Lackluster consumer income and spending point to a slowing economy

Consumer spending falls short of forecasts
Consumers are in a buying mood, economists said, but they’re limiting spending because their incomes are not rising very fast. Above, accessories are displayed for sale at a store in New York.
(Victor J. Blue / Bloomberg)

The economy just posted its best six-month stretch in 11 years, the labor market is on a record streak of job creation and gas prices are falling. But consumers — a key driver of U.S. economic growth — have not yet fully joined the party.

With incomes growing at a frustratingly slow pace, average Americans are opening their wallets only enough to keep the economy expanding, but not spending at a robust pace, according to a government report released Wednesday.

“A lot of the data suggest we’re not still in the wake of the Great Recession and financial crisis, but consumers have not forgotten those times,” said Chris Rupkey, chief financial economist at Union Bank in New York.

“People are quite terrified of what happened in 2008 and 2009,” he said.


Consumer spending rose 0.2% last month, the Commerce Department said. It marked a bounce-back after spending barely budged in September, but came in below analysts’ expectations.

On Tuesday, the economy got an unexpected boost from revised Commerce Department figures showing that total economic output for the third quarter had grown 3.9%, higher than initially estimated.

Combined with a 4.6% annual growth rate in the second quarter, the economy produced its best back-to-back quarters since 2003, though much of the second-quarter growth came from pent-up demand after a severe winter led to the economy contracting in the first three months of the year.

On Wednesday, however, the lackluster spending and income reports were among other economic data released that pointed to slowing economic growth for the last three months of the year.


That’s partly to be expected, considering the economic aberration of contraction and accelerated growth in the first half of the year.

Economists have forecasted growth of about 3%, annualized, for the fourth quarter, in part, because the U.S. faces head winds from a global slowdown. Japan said last week it had fallen into recession. The European Union is teetering near one as well. And China’s economic engine is cooling.

The Organization for Economic Cooperation and Development, a group of the world’s 34 most advanced economies, downgraded its global forecast this week.

“We are far from being on the road to a healthy recovery,” said Angel Gurria, the organization’s secretary general.

The U.S. has been the bright spot in the world economy. But Wednesday’s consumer spending figures and other economic data indicate a 3% annual growth rate in the fourth quarter might be optimistic.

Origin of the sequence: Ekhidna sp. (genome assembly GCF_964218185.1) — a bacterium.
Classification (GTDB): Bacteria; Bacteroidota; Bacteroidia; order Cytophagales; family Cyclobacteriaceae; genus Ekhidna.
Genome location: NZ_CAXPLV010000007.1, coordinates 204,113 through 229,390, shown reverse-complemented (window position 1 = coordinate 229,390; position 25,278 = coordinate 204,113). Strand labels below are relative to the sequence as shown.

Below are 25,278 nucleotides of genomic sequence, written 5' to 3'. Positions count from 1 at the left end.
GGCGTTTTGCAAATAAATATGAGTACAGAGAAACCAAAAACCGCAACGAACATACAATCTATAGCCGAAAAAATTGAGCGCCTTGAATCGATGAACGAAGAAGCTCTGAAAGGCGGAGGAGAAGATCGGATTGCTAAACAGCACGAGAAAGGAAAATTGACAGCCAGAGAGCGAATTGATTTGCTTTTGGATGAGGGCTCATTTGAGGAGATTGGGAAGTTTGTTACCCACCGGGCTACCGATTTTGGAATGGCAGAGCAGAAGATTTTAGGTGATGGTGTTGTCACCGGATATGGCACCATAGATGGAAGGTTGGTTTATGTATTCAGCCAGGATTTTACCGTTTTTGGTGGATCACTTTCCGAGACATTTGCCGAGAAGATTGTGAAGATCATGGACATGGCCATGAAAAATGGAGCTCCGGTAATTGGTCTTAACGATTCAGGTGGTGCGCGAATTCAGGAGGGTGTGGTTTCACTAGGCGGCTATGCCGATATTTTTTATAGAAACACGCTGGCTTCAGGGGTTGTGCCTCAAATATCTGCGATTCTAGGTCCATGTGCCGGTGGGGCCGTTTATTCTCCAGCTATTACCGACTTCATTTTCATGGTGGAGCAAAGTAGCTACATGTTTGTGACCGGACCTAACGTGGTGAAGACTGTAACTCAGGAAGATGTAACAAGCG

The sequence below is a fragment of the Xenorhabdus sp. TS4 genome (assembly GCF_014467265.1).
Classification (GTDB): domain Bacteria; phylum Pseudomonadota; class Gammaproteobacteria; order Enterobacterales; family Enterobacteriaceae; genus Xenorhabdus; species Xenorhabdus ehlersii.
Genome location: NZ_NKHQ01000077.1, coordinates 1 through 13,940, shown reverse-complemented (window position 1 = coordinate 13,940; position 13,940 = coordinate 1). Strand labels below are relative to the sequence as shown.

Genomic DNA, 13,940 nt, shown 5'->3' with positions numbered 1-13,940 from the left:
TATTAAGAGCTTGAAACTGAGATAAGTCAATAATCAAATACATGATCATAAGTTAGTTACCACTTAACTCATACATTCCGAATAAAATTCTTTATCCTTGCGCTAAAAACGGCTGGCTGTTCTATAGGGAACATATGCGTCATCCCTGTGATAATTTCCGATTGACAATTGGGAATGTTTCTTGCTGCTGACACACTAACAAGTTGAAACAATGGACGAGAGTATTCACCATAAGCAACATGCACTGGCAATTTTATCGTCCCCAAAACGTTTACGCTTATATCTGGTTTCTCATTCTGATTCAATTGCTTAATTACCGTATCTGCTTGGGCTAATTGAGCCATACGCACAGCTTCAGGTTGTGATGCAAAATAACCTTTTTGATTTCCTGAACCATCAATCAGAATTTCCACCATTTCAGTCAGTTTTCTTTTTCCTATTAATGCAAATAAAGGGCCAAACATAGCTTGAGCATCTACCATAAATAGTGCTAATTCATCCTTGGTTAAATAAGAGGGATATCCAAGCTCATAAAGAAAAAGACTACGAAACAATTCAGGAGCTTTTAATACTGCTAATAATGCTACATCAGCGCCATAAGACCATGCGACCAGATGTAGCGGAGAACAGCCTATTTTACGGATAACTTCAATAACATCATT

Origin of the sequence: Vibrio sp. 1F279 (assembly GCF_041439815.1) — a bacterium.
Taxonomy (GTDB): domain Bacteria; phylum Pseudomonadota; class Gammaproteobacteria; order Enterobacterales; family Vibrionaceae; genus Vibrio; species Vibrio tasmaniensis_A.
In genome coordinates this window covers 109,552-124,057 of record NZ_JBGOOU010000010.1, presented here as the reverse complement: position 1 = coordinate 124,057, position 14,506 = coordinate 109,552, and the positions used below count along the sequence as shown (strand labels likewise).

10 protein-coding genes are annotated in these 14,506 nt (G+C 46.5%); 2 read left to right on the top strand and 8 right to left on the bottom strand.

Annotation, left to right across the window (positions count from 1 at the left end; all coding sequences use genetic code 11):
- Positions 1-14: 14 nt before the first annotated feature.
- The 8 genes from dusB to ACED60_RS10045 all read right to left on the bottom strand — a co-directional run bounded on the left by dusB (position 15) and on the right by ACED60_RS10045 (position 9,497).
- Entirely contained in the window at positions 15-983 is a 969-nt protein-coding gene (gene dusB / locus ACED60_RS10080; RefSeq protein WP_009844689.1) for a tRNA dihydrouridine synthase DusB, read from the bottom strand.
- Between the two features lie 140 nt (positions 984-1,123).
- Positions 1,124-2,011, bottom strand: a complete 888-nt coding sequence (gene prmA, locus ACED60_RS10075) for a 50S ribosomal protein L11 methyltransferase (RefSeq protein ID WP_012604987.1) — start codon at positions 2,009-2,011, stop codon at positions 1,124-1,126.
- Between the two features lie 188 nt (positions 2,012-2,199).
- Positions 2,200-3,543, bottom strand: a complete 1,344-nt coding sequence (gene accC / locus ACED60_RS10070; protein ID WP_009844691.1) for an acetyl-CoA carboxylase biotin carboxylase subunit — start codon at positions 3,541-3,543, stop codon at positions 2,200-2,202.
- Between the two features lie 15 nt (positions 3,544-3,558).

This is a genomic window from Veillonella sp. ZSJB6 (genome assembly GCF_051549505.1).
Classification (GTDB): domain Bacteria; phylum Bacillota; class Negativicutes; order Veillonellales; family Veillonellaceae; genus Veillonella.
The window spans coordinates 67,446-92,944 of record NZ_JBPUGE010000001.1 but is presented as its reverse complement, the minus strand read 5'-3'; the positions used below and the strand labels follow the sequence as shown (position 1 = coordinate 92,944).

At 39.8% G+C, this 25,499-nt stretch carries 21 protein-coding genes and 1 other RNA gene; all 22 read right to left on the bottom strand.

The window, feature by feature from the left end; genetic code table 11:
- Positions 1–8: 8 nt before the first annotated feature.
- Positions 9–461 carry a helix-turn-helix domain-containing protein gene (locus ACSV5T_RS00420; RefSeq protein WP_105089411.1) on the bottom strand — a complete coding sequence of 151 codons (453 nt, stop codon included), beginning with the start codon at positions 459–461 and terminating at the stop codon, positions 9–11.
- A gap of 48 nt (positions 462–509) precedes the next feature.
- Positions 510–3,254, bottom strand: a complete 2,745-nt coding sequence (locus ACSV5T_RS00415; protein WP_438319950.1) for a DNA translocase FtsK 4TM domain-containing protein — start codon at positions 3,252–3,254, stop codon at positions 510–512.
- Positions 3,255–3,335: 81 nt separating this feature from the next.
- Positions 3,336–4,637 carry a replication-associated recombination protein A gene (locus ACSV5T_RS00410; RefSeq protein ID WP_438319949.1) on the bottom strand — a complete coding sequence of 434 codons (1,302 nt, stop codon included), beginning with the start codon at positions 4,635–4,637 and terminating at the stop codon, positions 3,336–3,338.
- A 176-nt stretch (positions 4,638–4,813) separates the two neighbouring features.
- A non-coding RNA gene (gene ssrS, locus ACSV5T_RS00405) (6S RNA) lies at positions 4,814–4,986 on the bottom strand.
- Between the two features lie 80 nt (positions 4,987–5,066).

Sales of newly built homes rose a less-than-expected 0.7% in October, and September figures were revised down.

A closely watched indicator of business investment — orders for non-defense capital goods, excluding aircraft — was down 1.3% in October for the second straight month.

Still, the job market has been posting strong numbers. The economy added 214,000 net new jobs in October, a record 49th-straight month of overall job gains.


It also was the ninth straight month the economy added more than 200,000 jobs, the best streak since the 1980s.

Despite an unexpected jump in jobless claims last week to 313,000, economists expect the job-creation pace is continuing in November.

The University of Michigan and Thomson Reuters said Monday their consumer confidence index for November rose to 88.8, the fourth straight monthly gain. Though the latest reading was the highest since July 2007, five months before the Great Recession began, analysts were expecting it would tick up a bit more.

Consumers are in a buying mood, economists said, but they’re limiting spending because their incomes are not rising very fast.

Personal income grew 0.2% in October, the same as the previous month, a pace slower than it grew during the summer, the Commerce Department said. Analysts had forecast incomes would jump 0.4% last month.

Stuart Hoffman, chief economist at PNC Financial Services, called the latest income data disappointing.

“The income growth is adequate,” he said. “Not ample, but adequate.”

Fortunately for consumers, inflation remained low in October. Prices rose just 0.1% and were up 1.4% for the 12 months that ended Oct. 31. That’s well below the Federal Reserve’s 2% annual target.


The low inflation, combined with a steep drop in gasoline prices in recent weeks, means even the weak income growth is producing gains for consumers.

“The drop in gas prices means the incomes that people have are stretching a lot further,” Hoffman said. “What you don’t pump into your car I think is going to be left over to pump up other kind of spending.”

He’s still expecting the economy to grow at a 3% annual rate in the fourth quarter.

But Chris Christopher, a U.S. economist at IHS Global Insight, said average Americans don’t make the connection between inflation and income. Besides, rising food prices are eating into some of the savings from lower gasoline costs.

“Consumers don’t make all the calculations and have a big massive spreadsheet and say, ‘I’m much better off,’” he said. “They would like to see some wage growth.”

Average hourly earnings were up just 2% for the 12 months that ended Oct. 31.

Despite the slow income growth, Christopher is expecting a good holiday shopping season. He forecasts retail sales to rise 4.2% compared with last year.

Part of that forecast, however, is because last year’s holiday season wasn’t particularly good, following a federal government shutdown that eroded consumer confidence.

“It’s a low bar,” he said.

Times staff writer Andrew Khouri contributed to this report.

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